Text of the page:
Nut Ink. Mini reviews of texts old and new. No fuss. No plot spoilers. No adverts. Occasional competency.

Wednesday, April 4, 2012

The Sandman: Vol VIII: Worlds' End (1994)

Author: Neil Gaiman | Illustrators: Alec Stevens / Bryan Talbot / John Watkiss / Michael Zulli / Michael Allred / Shea Anton Pensa / Gary Amaro | Page Count: 168
"Is there any person in the world who does not dream?  Who does not contain within them worlds unimagined?"

Book 8 of 10 in the Sandman saga.  Gaiman has previously referenced and paid homage to Shakespeare, Spenser and Milton, it was only a matter of time before he turned his attentions to Chaucer.  He uses the frame narrative style used in Canterbury Tales (late 14th Century) to tie together a number of standalone episodes in a Mise en abyme that is both hit and miss.  He doesn't stop at just one layer, he gives us a story within a story within a story within a story within a story but it remains easy to follow.  The titles of the individual tales give their own extra nods to classic literature, A Tale of Two Cities, Cluracan's Tale, Hob's Leviathan, The Golden Boy etc.  The Chaucerian pilgrimage pervades them all.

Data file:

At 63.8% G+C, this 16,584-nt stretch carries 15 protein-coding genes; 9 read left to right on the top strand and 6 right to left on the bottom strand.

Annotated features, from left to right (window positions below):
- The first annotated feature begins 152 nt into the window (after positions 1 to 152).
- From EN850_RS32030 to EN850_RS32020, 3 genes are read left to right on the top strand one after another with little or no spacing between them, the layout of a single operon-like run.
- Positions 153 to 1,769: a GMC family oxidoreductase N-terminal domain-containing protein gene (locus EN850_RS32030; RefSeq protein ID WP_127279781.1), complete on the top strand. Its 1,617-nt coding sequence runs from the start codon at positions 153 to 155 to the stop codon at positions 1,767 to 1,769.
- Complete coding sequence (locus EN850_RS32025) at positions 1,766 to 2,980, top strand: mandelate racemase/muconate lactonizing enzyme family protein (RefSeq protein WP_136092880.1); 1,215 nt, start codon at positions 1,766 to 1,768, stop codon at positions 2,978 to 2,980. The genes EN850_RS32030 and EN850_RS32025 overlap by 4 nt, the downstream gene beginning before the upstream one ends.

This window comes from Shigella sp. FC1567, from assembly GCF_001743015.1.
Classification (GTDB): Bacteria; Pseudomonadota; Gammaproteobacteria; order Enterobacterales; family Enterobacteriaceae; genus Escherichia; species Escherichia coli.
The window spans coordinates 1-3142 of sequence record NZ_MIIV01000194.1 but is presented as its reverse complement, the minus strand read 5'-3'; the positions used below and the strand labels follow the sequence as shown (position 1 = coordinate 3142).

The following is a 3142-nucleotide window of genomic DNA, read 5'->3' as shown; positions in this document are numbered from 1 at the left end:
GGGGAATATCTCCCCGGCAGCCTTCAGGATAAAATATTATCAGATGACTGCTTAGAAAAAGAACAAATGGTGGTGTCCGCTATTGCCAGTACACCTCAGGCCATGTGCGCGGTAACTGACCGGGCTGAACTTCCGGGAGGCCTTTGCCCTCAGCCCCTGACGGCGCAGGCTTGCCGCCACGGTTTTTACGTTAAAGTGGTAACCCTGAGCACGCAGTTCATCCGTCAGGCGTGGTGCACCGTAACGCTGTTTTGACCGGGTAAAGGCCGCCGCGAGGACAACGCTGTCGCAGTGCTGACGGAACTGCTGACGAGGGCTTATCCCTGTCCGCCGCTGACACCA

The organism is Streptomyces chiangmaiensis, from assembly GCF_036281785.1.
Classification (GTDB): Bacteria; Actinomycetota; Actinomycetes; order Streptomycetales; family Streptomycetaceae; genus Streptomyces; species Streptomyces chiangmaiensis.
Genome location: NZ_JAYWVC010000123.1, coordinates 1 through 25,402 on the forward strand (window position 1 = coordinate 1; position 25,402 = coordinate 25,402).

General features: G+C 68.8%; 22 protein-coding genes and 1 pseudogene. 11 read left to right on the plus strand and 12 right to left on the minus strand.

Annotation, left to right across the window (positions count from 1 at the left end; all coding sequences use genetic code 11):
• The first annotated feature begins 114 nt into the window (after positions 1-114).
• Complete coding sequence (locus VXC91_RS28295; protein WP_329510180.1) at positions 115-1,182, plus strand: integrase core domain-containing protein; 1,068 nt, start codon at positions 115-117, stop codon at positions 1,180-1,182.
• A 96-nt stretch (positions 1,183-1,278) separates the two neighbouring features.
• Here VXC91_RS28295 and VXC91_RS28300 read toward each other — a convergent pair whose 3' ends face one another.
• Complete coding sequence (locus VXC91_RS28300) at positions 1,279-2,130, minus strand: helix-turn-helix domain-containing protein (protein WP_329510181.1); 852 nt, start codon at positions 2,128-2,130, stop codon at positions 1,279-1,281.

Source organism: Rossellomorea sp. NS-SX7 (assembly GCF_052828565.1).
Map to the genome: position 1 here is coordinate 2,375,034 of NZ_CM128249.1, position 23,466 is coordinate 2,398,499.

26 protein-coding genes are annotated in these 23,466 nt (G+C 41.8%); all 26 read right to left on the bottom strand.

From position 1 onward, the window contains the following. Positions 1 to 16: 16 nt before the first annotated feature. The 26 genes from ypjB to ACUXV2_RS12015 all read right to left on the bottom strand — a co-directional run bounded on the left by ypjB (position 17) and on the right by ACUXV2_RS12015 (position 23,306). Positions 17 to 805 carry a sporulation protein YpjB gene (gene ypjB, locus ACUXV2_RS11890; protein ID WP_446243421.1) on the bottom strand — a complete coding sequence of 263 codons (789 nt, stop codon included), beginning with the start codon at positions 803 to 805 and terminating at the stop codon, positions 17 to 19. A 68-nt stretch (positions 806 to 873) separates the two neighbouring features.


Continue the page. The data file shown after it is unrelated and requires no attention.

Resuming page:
A lot of different illustrators with dramatically different styles worked on this book which gives each entry its own identity; cleverly the frame that holds it all together is pencilled by the same person every time, Bryan Talbot.  The first of the tales was my favourite.  It has a very overt nod to Lovecraft, and the art by Alec Stevens is sublime.

What may upset some readers is the fact that Morpheus is largely absent.  The Endless play almost no part directly in half the works, although their influence can be keenly felt as a subtext and by the end you’ll understand why.  Despite sitting largely removed from what has come before (there is someone from Vol II: The Doll's House that reappears but it’s of no great importance) it is deeply referential to what follows in the next book.

My closing argument was going to be ‘where else can you find Chaucer wedded to Lovecraft?’ but in truth, if you’ve followed the series thus far you don’t need a reason to continue, you’ll know already if you want to see it through to the end, which is very close now.

The book collects together Sandman issues 51 - 56

3 smiley buttons with a splash of blood out of 5

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